In order to discuss what API as a Service is, we must first understand what APIs and API Services (and microservices) are. In this article, we are going to explain these terms in the simplest form possible so that you can better understand how APIs fit into your business needs.
There are two types of custom (server-side) business logic supported by Backendless – timers and event handlers. In my previous posts have reviewed the entire process of developing, testing and deploying timers. Now I’m going to focus on event handlers.
Sometimes (or in some cases, every time) when you invoke a custom API Service, you may need additional information about the context from which the HTTP request was sent/received, such as user or device information. To collect that information, we provide a class called InvocationContext.
Today we’re going to take another look at data security configurations in Backendless. In this article, we will talk about how to restrict direct access to your data via API and only expose your custom API endpoints.
Have you ever wondered why is it often so tedious so make your simple Java app a web server, with the methods becoming the endpoints? You need to add libraries, write additional “web” wrappers, set up a server and a hosting, configure load balancing and much, much more.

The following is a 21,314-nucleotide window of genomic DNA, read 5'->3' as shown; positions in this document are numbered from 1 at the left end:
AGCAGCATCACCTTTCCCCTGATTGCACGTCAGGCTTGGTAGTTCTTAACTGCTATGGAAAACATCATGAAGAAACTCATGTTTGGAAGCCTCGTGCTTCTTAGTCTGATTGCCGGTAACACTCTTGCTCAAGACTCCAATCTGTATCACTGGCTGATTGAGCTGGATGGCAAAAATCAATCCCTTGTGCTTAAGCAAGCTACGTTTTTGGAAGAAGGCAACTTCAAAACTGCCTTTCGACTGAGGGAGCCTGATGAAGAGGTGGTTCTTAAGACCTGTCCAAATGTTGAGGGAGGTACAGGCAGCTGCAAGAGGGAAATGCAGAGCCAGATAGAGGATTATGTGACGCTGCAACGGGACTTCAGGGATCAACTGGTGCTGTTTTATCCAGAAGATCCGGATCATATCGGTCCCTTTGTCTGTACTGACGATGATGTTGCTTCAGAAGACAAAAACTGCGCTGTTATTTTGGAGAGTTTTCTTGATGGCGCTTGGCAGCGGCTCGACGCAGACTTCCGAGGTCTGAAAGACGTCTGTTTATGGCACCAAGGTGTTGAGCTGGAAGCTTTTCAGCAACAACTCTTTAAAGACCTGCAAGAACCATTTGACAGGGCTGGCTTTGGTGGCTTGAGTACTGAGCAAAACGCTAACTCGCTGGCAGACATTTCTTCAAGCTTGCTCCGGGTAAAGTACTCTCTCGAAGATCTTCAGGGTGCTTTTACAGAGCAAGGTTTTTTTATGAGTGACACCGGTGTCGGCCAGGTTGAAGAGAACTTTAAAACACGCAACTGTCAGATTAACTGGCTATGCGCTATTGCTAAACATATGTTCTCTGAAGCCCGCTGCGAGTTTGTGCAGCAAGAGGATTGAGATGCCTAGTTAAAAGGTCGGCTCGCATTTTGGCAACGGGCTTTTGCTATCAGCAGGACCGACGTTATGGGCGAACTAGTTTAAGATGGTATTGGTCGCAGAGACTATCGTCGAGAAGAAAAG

Recently we published an article titled “How to Enable Push Notifications Using Backendless in a React Native App (Android)”. Now we are going to continue demonstrating how to enable push notifications, this time for iOS devices.
In a previous article (How to Save an Object with All the Children in a Single Call to Server), we examined how to simply save an object model. However, Backendless custom services give us much more flexibility when it comes to saving objects.
From time to time, we see some developers struggle with understanding how the principles of asynchronous work with Backendless. In this post, we’ll try to shed more light on this aspect: describe what async calls are, why you need them and how to properly perform such calls and process the results. This post will be specific…
If you’ve worked with Backendless API for a while, you may occasionally run into a situation where the functionality you’d like to have isn’t readily available. One such function is the programmatic management of your application’s data tables. For instance, you may need to clear up all the data and recreate the table structure with specific columns…